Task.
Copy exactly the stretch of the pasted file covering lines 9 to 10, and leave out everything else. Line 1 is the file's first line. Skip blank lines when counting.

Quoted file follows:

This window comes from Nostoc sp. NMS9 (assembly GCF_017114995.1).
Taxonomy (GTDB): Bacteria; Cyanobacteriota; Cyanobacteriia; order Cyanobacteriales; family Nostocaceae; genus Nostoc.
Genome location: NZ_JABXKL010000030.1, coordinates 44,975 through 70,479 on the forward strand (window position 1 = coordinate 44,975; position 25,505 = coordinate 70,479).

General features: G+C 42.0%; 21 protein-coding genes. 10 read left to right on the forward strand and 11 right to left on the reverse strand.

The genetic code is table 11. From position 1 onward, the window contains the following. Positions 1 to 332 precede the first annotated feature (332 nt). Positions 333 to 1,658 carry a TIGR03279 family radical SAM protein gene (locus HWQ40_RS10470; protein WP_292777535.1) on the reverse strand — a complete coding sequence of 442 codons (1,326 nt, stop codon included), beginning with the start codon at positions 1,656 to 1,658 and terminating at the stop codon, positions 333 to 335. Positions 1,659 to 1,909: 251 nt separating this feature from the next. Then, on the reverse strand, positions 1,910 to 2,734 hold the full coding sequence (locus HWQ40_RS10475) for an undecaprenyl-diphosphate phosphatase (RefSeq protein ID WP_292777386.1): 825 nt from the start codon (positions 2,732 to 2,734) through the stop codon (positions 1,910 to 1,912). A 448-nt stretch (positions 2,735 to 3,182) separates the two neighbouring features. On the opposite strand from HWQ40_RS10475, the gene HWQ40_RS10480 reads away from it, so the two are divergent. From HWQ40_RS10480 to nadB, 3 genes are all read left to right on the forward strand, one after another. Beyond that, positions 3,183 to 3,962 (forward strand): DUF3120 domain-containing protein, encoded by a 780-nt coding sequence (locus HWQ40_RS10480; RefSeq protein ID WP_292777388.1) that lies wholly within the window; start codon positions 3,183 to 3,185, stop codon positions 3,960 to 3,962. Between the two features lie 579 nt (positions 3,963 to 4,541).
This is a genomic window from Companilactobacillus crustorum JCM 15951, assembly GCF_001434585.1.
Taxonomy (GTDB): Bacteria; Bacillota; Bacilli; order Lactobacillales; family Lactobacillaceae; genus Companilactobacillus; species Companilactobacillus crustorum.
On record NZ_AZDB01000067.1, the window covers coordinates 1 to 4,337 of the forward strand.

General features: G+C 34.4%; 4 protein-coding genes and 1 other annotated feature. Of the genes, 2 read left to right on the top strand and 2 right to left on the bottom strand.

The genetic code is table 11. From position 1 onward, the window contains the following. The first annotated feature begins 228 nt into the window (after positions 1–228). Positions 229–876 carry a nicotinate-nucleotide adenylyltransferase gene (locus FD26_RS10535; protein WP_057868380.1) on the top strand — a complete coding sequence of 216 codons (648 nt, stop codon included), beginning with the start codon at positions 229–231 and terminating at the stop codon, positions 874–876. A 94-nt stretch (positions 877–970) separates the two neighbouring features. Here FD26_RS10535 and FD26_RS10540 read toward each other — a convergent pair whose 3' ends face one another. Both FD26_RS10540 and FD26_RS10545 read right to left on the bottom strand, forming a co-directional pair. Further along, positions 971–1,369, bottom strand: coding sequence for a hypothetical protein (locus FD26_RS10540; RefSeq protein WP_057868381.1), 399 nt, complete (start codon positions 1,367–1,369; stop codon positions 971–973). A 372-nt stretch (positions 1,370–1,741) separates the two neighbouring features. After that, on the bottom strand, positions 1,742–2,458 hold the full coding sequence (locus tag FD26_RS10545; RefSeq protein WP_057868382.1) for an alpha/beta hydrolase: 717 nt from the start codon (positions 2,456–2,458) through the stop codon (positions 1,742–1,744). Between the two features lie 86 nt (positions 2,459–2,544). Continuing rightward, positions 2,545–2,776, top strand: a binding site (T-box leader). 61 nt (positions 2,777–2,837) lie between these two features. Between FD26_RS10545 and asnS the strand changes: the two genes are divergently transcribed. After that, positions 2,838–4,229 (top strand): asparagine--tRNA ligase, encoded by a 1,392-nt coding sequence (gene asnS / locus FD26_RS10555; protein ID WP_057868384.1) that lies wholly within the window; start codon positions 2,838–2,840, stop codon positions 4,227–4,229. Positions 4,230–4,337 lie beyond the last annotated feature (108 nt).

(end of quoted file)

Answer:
General features: G+C 34.4%; 4 protein-coding genes and 1 other annotated feature. Of the genes, 2 read left to right on the top strand and 2 right to left on the bottom strand.

The genetic code is table 11. From position 1 onward, the window contains the following. The first annotated feature begins 228 nt into the window (after positions 1–228). Positions 229–876 carry a nicotinate-nucleotide adenylyltransferase gene (locus FD26_RS10535; protein WP_057868380.1) on the top strand — a complete coding sequence of 216 codons (648 nt, stop codon included), beginning with the start codon at positions 229–231 and terminating at the stop codon, positions 874–876. A 94-nt stretch (positions 877–970) separates the two neighbouring features. Here FD26_RS10535 and FD26_RS10540 read toward each other — a convergent pair whose 3' ends face one another. Both FD26_RS10540 and FD26_RS10545 read right to left on the bottom strand, forming a co-directional pair. Further along, positions 971–1,369, bottom strand: coding sequence for a hypothetical protein (locus FD26_RS10540; RefSeq protein WP_057868381.1), 399 nt, complete (start codon positions 1,367–1,369; stop codon positions 971–973). A 372-nt stretch (positions 1,370–1,741) separates the two neighbouring features. After that, on the bottom strand, positions 1,742–2,458 hold the full coding sequence (locus tag FD26_RS10545; RefSeq protein WP_057868382.1) for an alpha/beta hydrolase: 717 nt from the start codon (positions 2,456–2,458) through the stop codon (positions 1,742–1,744). Between the two features lie 86 nt (positions 2,459–2,544). Continuing rightward, positions 2,545–2,776, top strand: a binding site (T-box leader). 61 nt (positions 2,777–2,837) lie between these two features. Between FD26_RS10545 and asnS the strand changes: the two genes are divergently transcribed. After that, positions 2,838–4,229 (top strand): asparagine--tRNA ligase, encoded by a 1,392-nt coding sequence (gene asnS / locus FD26_RS10555; protein ID WP_057868384.1) that lies wholly within the window; start codon positions 2,838–2,840, stop codon positions 4,227–4,229. Positions 4,230–4,337 lie beyond the last annotated feature (108 nt).